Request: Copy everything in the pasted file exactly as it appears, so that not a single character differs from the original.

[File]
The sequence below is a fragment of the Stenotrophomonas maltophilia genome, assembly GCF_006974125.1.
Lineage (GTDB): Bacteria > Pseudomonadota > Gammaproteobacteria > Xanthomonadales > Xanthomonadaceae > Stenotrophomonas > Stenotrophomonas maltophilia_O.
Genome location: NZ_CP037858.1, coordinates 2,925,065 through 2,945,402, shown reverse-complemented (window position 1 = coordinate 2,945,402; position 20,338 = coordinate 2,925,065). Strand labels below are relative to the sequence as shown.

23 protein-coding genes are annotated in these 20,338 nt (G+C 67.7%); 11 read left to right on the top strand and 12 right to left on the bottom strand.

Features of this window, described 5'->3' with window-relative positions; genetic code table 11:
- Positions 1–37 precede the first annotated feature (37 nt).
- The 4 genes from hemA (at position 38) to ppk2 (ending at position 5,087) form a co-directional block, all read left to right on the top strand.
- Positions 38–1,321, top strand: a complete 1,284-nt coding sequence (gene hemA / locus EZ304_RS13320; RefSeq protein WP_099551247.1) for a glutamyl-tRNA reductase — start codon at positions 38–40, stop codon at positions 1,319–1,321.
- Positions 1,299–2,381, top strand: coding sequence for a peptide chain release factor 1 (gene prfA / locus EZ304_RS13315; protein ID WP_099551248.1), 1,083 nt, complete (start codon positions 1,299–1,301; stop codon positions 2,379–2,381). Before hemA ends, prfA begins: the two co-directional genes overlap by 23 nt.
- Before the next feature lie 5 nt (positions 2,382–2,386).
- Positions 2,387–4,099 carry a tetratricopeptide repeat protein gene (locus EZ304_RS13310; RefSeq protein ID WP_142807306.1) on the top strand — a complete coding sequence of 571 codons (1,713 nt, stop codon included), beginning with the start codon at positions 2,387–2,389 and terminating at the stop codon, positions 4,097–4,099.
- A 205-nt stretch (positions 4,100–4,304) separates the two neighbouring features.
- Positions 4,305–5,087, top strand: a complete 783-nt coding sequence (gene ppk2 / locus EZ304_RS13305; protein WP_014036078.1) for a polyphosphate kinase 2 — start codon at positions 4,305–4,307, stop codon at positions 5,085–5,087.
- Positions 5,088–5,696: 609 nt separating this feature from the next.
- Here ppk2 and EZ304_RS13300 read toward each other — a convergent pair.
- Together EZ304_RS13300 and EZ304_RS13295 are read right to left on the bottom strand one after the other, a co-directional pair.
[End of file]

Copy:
The sequence below is a fragment of the Stenotrophomonas maltophilia genome, assembly GCF_006974125.1.
Lineage (GTDB): Bacteria > Pseudomonadota > Gammaproteobacteria > Xanthomonadales > Xanthomonadaceae > Stenotrophomonas > Stenotrophomonas maltophilia_O.
Genome location: NZ_CP037858.1, coordinates 2,925,065 through 2,945,402, shown reverse-complemented (window position 1 = coordinate 2,945,402; position 20,338 = coordinate 2,925,065). Strand labels below are relative to the sequence as shown.

23 protein-coding genes are annotated in these 20,338 nt (G+C 67.7%); 11 read left to right on the top strand and 12 right to left on the bottom strand.

Features of this window, described 5'->3' with window-relative positions; genetic code table 11:
- Positions 1–37 precede the first annotated feature (37 nt).
- The 4 genes from hemA (at position 38) to ppk2 (ending at position 5,087) form a co-directional block, all read left to right on the top strand.
- Positions 38–1,321, top strand: a complete 1,284-nt coding sequence (gene hemA / locus EZ304_RS13320; RefSeq protein WP_099551247.1) for a glutamyl-tRNA reductase — start codon at positions 38–40, stop codon at positions 1,319–1,321.
- Positions 1,299–2,381, top strand: coding sequence for a peptide chain release factor 1 (gene prfA / locus EZ304_RS13315; protein ID WP_099551248.1), 1,083 nt, complete (start codon positions 1,299–1,301; stop codon positions 2,379–2,381). Before hemA ends, prfA begins: the two co-directional genes overlap by 23 nt.
- Before the next feature lie 5 nt (positions 2,382–2,386).
- Positions 2,387–4,099 carry a tetratricopeptide repeat protein gene (locus EZ304_RS13310; RefSeq protein ID WP_142807306.1) on the top strand — a complete coding sequence of 571 codons (1,713 nt, stop codon included), beginning with the start codon at positions 2,387–2,389 and terminating at the stop codon, positions 4,097–4,099.
- A 205-nt stretch (positions 4,100–4,304) separates the two neighbouring features.
- Positions 4,305–5,087, top strand: a complete 783-nt coding sequence (gene ppk2 / locus EZ304_RS13305; protein WP_014036078.1) for a polyphosphate kinase 2 — start codon at positions 4,305–4,307, stop codon at positions 5,085–5,087.
- Positions 5,088–5,696: 609 nt separating this feature from the next.
- Here ppk2 and EZ304_RS13300 read toward each other — a convergent pair.
- Together EZ304_RS13300 and EZ304_RS13295 are read right to left on the bottom strand one after the other, a co-directional pair.